“Mum didn’t know that at the time, and was most upset I didn’t tell her about it. But I felt I couldn’t. I didn’t want to upset her any more.
“My singing teacher, Pamela Cook, who sadly passed away before she saw my success, knew there was something special there, and helped a lot with vocal lessons.
“Mum wasn’t in a position where she could pay a lot, so she helped out every now and again.
“There was also Elaine Guy, another singing teacher who lived around the corner and helped too. I re-sat my GCSEs in English and Maths then got my A-level in Music so I could actually move away and start a new life.
“She did that off her own back, spending every night of the week with me, never wanting anything for it. So credit to those ladies – they really helped me.”
She still had a big geographical decision to make though, with two other options available.
“It was either going to be Manchester, where I’d been a few times with the choir, or Scotland, which was more of a back-up.
“I wasn’t strong enough for London. I didn’t think I would have been nurtured a lot there, and I needed that support.
“But I went for an audition in Glasgow and fell in love with the city. They offered me a place on the day, saying, ‘You must come here!’ And I was like, ‘OK!’”
Has it always just been about the voice, or can Lucy play music as well?
“I can play piano a little, but I still need to work on that. I remember in one of my exams I had this big shiny ring on, and got distracted when the light hit it.
“I just got lost and had to restart and re-sit that year. So there’s a tip for others – never wear any rings when you’re playing for an exam!”
Five years on from her move north of the border, Lucy’s working on a second album, ‘a bit more classical crossover’, some of her fans wanting more ‘out there stuff’.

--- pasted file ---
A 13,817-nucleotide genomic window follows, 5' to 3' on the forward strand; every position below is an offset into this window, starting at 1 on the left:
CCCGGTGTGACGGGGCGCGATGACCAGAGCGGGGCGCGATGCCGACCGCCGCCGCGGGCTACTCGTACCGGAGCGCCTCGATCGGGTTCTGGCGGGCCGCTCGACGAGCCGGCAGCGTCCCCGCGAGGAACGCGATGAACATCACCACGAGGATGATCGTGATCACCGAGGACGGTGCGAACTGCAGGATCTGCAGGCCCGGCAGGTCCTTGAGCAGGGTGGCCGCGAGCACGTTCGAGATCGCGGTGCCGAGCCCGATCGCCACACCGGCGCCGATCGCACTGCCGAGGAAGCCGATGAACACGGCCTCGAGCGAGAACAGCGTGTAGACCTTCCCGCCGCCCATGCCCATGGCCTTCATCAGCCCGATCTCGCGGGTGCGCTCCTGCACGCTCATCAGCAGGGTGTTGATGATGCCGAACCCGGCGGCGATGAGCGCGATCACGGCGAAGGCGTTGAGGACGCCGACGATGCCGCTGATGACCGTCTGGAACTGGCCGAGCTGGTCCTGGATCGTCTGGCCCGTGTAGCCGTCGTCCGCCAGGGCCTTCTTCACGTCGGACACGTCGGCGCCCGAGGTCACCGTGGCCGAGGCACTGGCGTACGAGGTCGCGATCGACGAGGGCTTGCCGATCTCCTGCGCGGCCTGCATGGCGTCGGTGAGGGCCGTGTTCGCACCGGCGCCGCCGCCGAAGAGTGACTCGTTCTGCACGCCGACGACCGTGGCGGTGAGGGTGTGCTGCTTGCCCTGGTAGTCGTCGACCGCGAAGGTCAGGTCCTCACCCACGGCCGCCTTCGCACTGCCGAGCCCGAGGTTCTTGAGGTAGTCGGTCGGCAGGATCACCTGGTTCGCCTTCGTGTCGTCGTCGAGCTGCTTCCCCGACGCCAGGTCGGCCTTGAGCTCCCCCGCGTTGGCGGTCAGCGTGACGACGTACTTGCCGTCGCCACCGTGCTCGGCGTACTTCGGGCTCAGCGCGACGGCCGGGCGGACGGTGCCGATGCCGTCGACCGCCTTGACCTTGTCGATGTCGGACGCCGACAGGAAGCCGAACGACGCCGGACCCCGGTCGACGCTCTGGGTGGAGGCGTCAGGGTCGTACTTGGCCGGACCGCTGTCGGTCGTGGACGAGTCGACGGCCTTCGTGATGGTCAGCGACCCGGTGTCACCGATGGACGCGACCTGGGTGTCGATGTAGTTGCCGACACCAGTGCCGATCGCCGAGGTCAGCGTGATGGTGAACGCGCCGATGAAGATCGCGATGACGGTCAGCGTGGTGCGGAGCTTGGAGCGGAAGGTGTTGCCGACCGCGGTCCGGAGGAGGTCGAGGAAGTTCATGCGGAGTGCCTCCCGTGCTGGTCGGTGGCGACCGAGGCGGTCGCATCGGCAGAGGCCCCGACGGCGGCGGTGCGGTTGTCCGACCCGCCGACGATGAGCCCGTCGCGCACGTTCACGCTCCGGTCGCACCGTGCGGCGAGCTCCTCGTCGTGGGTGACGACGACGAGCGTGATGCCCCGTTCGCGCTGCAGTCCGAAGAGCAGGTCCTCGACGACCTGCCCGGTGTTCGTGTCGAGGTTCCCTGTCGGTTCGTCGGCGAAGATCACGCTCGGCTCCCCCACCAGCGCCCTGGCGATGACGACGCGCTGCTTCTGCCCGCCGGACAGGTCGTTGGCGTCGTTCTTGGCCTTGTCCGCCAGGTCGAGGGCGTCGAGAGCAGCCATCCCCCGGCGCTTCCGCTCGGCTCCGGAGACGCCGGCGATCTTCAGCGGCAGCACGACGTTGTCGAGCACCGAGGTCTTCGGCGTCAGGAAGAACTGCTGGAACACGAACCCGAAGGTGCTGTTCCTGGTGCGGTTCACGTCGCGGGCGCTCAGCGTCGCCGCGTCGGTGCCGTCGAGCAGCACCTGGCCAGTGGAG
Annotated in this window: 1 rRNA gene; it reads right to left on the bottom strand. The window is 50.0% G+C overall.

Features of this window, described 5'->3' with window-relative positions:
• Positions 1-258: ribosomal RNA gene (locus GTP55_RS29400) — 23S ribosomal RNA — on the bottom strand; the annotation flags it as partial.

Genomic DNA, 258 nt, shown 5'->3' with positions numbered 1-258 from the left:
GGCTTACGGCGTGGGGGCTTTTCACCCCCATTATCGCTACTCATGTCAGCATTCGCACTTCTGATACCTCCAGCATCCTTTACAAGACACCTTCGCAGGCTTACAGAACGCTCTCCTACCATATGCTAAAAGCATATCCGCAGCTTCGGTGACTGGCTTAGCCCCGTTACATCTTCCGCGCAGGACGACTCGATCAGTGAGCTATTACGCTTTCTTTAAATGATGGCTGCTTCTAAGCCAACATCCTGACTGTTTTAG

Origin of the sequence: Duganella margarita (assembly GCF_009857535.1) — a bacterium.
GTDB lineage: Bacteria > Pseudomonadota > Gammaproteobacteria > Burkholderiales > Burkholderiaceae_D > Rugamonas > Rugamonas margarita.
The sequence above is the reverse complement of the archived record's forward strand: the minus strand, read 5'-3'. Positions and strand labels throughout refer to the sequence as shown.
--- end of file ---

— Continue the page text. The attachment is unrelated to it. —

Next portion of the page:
“There’s still another side of my fans I have to please as well, with more classical pieces, but others want a few covers and a few curveballs in there.
“I love Katherine Jenkins. She’s still my biggest idol, but she’s very girl-next-door. Image-wise I don’t think that’s me.
“I’m more into my rock, so I suppose I’m going down more of a darker angel side.”
What does your adopted home city make of your success? Are you accepted as a proper Glaswegian yet?
“Well, I’ve lived here about five years now, can vote here, and everything else. Everyone’s been so friendly.
“From the first moment I came to this city – once I’d learned what people were actually saying – it’s been lovely!”
And what’s your other half’s take on it all?
“David’s very protective. He managed me on the Collabro tour. Because he works in that industry he’s used to it all … and my little tantrums!
“He supports me and watches out for me, if a few people get a bit too close on tour. He’s a bit more cautious, rather than just flattered like me!”
Among Lucy’s other recent highlights was an invite to Prince Harry’s WellChild Awards evening. Did she get to have a word with the main man?
“I didn’t. I did try to stalk him, but there were too many security guards! Maybe next time.”
Talking of charities, it appears that Lucy has already forged links with St Catherine’s Hospice, the Lancashire palliative care centre and charity for Preston, Chorley and South Ribble which is behind Symphony at the Tower.
“I’m very honoured to be a part of this event, and why not use your voice – if you’ve got a gift – for a good cause?
“I also plan to visit the hospice again. Last time I was there I sang in the chapel, during my tour with Collabro earlier this year.
“I also donated to a guy who had a purple Mohican, raising money for the hospice. His spirits were so high and he was so happy to see me.
“I was just so overwhelmed with how bright everyone was there. It puts your own life into perspective.”
Will she perform with her Hoghton Tower co-stars Blake on the night?
“We were talking about doing Nessun Dorma together. They were already set to do it, and I said, ‘But that’s my party piece!
“We’re following each other on Twitter, and I’m looking forward to meeting them.”
So can we expect some of that Lucy Kay quirkiness you mention on the night?
“I think so. I like to have a laugh on stage. I’m very light-hearted, never taking anything too serious. I like to make people feel happy and believe in a real connection between the artist and the public.”
And will she be there to see Status Quo headline on Friday night at the same stunning location?
“Yes! I’m doing a gig in Ipswich on the day, but I’ll be there later. I’ve always wanted to see them live.”
So might she end up harmonising with Rick Parfitt and Francis Rossi on Caroline or Down Down maybe?
“Hey, perhaps I could jump on stage and join them!”
Remember, you heard it here first.
For Symphony at the Tower tickets – including weekend and VIP packages – and more details, visit www.stcatherines.co.uk, or alternatively drop in at the Lostock Hall hospice or call them on 01772 629171.
And for more about Lucy and her forthcoming appearances, including live dates this year with Rhydian Roberts, try her official website here.